This long-awaited screen presentation of J.R.R. Tolkien's The Lord of the Rings trilogy will be shot exclusively in New Zealand over a period of 18 months, with post-production adding the same length of time again. At three years in the making, this will be the largest production ever to be mounted in the Southern Hemisphere.
Written by Oscar-nominated screenwriters Peter Jackson & Fran Walsh, with Philippa Boyens and Stephen Sinclair, this technically challenging production will assemble an international cast, utilize over 20,000 extras' days, employ a full crew of over 300 (including award-winning high profile technicians from both within and outside of New Zealand), and will feature 1200 state-of-the-art computer generated effects shots.
Peter Jackson's Wellington-based production company, Wingnut Films Limited, together with the special effects company WETA Limited, have been involved in developing and designing this realization of the Tolkien classic for more than two years. During this time a stunning array of miniatures, creatures, prosthetic effects and armor have been created to bring the grandeur and spectacle of Tolkien’s richly evocative Middle-earth to life on the screen.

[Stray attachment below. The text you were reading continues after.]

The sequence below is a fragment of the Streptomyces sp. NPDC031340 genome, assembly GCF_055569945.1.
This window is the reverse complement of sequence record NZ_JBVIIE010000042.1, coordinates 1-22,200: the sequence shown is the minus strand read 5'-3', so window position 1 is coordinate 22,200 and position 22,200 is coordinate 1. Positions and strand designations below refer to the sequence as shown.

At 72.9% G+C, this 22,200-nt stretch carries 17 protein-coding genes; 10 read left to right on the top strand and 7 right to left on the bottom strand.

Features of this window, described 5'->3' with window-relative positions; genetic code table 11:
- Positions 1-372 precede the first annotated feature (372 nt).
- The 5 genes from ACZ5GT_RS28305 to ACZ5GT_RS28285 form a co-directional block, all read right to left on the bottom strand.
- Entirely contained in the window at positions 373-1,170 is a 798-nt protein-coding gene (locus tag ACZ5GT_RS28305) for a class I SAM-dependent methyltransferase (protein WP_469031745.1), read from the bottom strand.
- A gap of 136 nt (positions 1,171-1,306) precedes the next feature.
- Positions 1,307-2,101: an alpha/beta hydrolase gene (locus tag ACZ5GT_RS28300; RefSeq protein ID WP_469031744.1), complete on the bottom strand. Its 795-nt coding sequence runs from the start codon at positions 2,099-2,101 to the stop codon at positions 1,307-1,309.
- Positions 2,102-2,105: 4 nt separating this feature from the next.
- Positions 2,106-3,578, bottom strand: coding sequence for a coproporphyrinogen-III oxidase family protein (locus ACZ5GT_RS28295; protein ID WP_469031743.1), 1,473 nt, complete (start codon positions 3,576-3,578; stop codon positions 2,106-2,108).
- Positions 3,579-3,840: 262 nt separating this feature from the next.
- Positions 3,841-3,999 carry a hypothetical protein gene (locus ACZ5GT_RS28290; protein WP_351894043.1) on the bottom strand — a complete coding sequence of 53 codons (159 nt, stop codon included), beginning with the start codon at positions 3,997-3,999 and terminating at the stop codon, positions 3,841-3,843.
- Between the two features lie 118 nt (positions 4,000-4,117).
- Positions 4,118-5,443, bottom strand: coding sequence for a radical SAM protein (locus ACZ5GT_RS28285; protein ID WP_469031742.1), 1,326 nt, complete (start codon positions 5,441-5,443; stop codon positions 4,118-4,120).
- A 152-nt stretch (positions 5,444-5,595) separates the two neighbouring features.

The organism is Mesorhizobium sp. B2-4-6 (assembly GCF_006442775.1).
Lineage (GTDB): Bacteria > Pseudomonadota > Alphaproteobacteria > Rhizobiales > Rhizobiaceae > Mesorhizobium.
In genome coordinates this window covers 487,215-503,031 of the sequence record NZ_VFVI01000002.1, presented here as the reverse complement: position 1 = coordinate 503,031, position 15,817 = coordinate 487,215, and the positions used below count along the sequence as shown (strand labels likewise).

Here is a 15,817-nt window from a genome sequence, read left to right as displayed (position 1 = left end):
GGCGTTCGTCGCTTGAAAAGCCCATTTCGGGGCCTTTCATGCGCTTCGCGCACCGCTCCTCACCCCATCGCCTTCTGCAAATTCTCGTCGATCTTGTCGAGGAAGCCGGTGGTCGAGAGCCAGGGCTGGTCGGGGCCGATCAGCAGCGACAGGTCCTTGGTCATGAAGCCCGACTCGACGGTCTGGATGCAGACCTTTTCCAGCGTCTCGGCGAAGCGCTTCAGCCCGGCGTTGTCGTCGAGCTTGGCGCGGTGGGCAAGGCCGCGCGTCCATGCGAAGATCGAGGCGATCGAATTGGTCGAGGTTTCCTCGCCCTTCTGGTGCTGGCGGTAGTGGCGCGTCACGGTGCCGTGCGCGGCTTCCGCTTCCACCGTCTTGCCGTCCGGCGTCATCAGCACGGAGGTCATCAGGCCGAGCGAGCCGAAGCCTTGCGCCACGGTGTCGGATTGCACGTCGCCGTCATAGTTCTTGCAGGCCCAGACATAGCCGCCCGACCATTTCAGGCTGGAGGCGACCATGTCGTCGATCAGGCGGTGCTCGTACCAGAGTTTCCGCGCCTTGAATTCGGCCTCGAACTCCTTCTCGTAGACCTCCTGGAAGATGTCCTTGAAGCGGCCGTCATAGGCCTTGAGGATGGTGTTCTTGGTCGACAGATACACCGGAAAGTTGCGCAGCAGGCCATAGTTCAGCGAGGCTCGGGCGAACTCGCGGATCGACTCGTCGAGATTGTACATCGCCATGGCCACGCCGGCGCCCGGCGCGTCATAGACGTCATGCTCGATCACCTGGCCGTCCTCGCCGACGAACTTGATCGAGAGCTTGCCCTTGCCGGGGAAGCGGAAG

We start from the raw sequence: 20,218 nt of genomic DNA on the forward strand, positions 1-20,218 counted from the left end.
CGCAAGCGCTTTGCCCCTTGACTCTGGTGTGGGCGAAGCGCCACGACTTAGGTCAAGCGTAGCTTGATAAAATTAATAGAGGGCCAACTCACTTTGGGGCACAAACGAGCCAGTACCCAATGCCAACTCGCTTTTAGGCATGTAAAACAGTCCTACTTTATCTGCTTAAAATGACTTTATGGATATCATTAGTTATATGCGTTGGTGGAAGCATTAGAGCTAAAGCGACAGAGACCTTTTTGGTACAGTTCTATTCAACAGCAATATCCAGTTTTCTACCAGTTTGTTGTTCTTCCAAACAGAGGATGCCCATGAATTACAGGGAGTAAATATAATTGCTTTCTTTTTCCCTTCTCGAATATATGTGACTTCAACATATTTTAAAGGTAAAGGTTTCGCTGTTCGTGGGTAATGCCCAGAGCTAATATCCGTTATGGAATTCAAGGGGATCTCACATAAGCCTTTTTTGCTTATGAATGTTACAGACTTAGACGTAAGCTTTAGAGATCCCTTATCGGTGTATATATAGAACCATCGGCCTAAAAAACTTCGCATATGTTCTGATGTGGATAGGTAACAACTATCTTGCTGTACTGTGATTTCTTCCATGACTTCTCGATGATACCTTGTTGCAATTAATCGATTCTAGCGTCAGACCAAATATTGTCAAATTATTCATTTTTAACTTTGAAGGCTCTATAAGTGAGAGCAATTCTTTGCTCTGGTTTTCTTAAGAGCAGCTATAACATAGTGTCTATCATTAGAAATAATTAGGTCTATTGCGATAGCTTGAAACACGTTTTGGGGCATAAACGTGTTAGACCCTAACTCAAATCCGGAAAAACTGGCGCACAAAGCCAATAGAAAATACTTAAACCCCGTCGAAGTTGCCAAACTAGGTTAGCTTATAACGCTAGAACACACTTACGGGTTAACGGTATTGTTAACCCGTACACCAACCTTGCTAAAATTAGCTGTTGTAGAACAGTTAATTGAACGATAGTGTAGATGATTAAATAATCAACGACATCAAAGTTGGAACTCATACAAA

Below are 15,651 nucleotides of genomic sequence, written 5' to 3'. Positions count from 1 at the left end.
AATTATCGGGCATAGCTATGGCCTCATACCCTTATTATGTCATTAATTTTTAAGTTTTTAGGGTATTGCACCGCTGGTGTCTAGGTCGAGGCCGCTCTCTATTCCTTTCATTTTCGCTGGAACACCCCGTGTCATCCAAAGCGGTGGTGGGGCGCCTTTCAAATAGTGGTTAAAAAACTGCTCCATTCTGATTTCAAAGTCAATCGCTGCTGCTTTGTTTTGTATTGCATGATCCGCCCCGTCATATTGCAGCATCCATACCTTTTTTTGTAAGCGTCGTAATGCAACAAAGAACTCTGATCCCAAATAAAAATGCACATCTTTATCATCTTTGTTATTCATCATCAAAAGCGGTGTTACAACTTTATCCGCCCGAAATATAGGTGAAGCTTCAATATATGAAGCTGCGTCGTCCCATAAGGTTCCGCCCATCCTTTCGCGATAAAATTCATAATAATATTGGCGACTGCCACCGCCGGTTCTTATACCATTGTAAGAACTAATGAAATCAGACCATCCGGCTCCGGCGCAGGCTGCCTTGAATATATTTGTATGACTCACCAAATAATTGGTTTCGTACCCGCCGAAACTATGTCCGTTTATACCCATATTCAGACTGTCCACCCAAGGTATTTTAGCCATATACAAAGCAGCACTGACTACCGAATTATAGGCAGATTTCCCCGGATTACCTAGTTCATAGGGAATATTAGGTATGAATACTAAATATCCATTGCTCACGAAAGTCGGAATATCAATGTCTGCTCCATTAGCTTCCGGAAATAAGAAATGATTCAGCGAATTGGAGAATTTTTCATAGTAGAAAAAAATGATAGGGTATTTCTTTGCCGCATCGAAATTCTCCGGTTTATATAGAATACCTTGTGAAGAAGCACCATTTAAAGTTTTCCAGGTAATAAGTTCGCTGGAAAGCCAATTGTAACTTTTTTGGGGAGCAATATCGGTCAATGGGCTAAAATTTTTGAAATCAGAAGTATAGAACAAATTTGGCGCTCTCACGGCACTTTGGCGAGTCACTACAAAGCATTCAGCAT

WETA Limited, New Zealand's leading Special Effects house, continues to focus all of its efforts on this one project. Dedicated to meeting the exacting visual and technical requirements of Director Peter Jackson, WETA Digital is developing its own proprietary programs and using state-of-the-art motion control, blue screen and forced perpective techniques to achieve his vision. The people and creatures who populate Middle-earth, as well as their homes, cities (and lairs) are being conceptualized by WETA Workshop with the guidance of Alan Lee and John Howe. Alan & John are internationally recognized Tolkien artists.
New Zealand is Middle-earth. Geologically a young country, New Zealand is a wild mix of diverse terrain, which brings with it a sense of grandeur and antiquity. Peter Jackson will use the peace and tranquility of New Zealand's rolling pastoral farmland, the rugged beauty of the North Island's volcanic plateaus, and the majesty of the South Island's snow capped Southern Alps to bring the screen his interpretation of how Britain, Tolkien's Middle-earth, might have looked 7,000 years ago.
Since the public announcement by New Line Cinema in August of 1998, international interest in this project has been overwhelming; little wonder, considering The Lord of the Rings trilogy was voted Book of the Century in 1997. Internet sites devoted to the trilogy have attracted a record number of hits and thousands of approaches have been received by the production company from people wanting to be involved in the project both behind and in front of the camera.
(c) Newline Cinema